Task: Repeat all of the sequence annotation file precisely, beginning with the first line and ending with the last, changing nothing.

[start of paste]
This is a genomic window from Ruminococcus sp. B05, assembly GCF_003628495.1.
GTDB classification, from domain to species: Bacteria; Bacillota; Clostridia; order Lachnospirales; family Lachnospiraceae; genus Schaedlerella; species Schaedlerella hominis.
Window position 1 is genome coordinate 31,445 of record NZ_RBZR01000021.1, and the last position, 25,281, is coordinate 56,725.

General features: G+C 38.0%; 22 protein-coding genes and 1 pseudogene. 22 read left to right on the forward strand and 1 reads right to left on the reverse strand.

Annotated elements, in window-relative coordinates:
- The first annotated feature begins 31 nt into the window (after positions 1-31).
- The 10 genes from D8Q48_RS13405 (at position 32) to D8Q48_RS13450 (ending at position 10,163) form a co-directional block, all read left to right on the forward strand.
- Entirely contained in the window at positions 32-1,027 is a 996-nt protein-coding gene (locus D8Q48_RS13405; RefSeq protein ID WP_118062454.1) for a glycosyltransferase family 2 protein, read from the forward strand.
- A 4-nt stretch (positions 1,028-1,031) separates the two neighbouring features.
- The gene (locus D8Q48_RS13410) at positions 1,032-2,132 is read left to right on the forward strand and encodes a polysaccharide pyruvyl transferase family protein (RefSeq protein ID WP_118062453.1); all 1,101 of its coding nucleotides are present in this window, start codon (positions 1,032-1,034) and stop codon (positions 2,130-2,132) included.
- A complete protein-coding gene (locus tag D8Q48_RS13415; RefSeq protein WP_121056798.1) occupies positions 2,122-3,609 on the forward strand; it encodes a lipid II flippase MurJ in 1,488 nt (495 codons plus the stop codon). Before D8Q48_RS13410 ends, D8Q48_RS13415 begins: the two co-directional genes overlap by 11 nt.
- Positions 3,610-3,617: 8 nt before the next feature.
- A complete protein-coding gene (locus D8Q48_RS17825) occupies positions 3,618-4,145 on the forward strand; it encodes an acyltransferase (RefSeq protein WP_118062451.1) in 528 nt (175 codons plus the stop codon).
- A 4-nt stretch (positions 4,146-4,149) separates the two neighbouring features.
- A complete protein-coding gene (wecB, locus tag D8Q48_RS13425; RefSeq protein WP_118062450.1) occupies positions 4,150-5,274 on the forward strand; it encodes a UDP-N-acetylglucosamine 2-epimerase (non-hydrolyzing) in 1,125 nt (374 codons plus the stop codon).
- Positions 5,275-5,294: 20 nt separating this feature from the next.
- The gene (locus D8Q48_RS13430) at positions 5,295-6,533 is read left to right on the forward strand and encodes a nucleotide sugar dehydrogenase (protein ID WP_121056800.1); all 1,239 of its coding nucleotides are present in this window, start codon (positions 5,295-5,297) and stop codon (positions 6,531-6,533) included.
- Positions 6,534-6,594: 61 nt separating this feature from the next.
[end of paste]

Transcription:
This is a genomic window from Ruminococcus sp. B05, assembly GCF_003628495.1.
GTDB classification, from domain to species: Bacteria; Bacillota; Clostridia; order Lachnospirales; family Lachnospiraceae; genus Schaedlerella; species Schaedlerella hominis.
Window position 1 is genome coordinate 31,445 of record NZ_RBZR01000021.1, and the last position, 25,281, is coordinate 56,725.

General features: G+C 38.0%; 22 protein-coding genes and 1 pseudogene. 22 read left to right on the forward strand and 1 reads right to left on the reverse strand.

Annotated elements, in window-relative coordinates:
- The first annotated feature begins 31 nt into the window (after positions 1-31).
- The 10 genes from D8Q48_RS13405 (at position 32) to D8Q48_RS13450 (ending at position 10,163) form a co-directional block, all read left to right on the forward strand.
- Entirely contained in the window at positions 32-1,027 is a 996-nt protein-coding gene (locus D8Q48_RS13405; RefSeq protein ID WP_118062454.1) for a glycosyltransferase family 2 protein, read from the forward strand.
- A 4-nt stretch (positions 1,028-1,031) separates the two neighbouring features.
- The gene (locus D8Q48_RS13410) at positions 1,032-2,132 is read left to right on the forward strand and encodes a polysaccharide pyruvyl transferase family protein (RefSeq protein ID WP_118062453.1); all 1,101 of its coding nucleotides are present in this window, start codon (positions 1,032-1,034) and stop codon (positions 2,130-2,132) included.
- A complete protein-coding gene (locus tag D8Q48_RS13415; RefSeq protein WP_121056798.1) occupies positions 2,122-3,609 on the forward strand; it encodes a lipid II flippase MurJ in 1,488 nt (495 codons plus the stop codon). Before D8Q48_RS13410 ends, D8Q48_RS13415 begins: the two co-directional genes overlap by 11 nt.
- Positions 3,610-3,617: 8 nt before the next feature.
- A complete protein-coding gene (locus D8Q48_RS17825) occupies positions 3,618-4,145 on the forward strand; it encodes an acyltransferase (RefSeq protein WP_118062451.1) in 528 nt (175 codons plus the stop codon).
- A 4-nt stretch (positions 4,146-4,149) separates the two neighbouring features.
- A complete protein-coding gene (wecB, locus tag D8Q48_RS13425; RefSeq protein WP_118062450.1) occupies positions 4,150-5,274 on the forward strand; it encodes a UDP-N-acetylglucosamine 2-epimerase (non-hydrolyzing) in 1,125 nt (374 codons plus the stop codon).
- Positions 5,275-5,294: 20 nt separating this feature from the next.
- The gene (locus D8Q48_RS13430) at positions 5,295-6,533 is read left to right on the forward strand and encodes a nucleotide sugar dehydrogenase (protein ID WP_121056800.1); all 1,239 of its coding nucleotides are present in this window, start codon (positions 5,295-5,297) and stop codon (positions 6,531-6,533) included.
- Positions 6,534-6,594: 61 nt separating this feature from the next.